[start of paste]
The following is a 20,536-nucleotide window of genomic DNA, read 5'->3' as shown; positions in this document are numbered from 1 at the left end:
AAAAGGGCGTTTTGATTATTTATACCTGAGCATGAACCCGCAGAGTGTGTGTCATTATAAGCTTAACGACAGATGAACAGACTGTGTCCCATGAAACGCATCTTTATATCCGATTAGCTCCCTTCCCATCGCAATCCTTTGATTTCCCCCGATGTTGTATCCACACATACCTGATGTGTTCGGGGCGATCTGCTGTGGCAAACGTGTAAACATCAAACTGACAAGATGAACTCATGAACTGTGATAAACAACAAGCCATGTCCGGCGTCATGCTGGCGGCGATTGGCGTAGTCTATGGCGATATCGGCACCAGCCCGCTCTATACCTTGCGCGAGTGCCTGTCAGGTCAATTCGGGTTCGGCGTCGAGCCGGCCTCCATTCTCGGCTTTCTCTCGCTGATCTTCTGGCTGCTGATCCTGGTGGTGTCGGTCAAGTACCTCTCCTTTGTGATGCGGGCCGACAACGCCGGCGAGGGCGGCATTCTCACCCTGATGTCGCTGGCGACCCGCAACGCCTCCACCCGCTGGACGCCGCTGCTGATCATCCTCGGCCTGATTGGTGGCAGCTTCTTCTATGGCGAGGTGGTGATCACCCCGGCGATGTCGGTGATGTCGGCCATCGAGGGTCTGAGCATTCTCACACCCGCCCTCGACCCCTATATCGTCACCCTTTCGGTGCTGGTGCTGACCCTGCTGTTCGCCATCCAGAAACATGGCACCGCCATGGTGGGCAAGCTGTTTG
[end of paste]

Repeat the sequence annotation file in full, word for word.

The following is a 20,536-nucleotide window of genomic DNA, read 5'->3' as shown; positions in this document are numbered from 1 at the left end:
AAAAGGGCGTTTTGATTATTTATACCTGAGCATGAACCCGCAGAGTGTGTGTCATTATAAGCTTAACGACAGATGAACAGACTGTGTCCCATGAAACGCATCTTTATATCCGATTAGCTCCCTTCCCATCGCAATCCTTTGATTTCCCCCGATGTTGTATCCACACATACCTGATGTGTTCGGGGCGATCTGCTGTGGCAAACGTGTAAACATCAAACTGACAAGATGAACTCATGAACTGTGATAAACAACAAGCCATGTCCGGCGTCATGCTGGCGGCGATTGGCGTAGTCTATGGCGATATCGGCACCAGCCCGCTCTATACCTTGCGCGAGTGCCTGTCAGGTCAATTCGGGTTCGGCGTCGAGCCGGCCTCCATTCTCGGCTTTCTCTCGCTGATCTTCTGGCTGCTGATCCTGGTGGTGTCGGTCAAGTACCTCTCCTTTGTGATGCGGGCCGACAACGCCGGCGAGGGCGGCATTCTCACCCTGATGTCGCTGGCGACCCGCAACGCCTCCACCCGCTGGACGCCGCTGCTGATCATCCTCGGCCTGATTGGTGGCAGCTTCTTCTATGGCGAGGTGGTGATCACCCCGGCGATGTCGGTGATGTCGGCCATCGAGGGTCTGAGCATTCTCACACCCGCCCTCGACCCCTATATCGTCACCCTTTCGGTGCTGGTGCTGACCCTGCTGTTCGCCATCCAGAAACATGGCACCGCCATGGTGGGCAAGCTGTTTG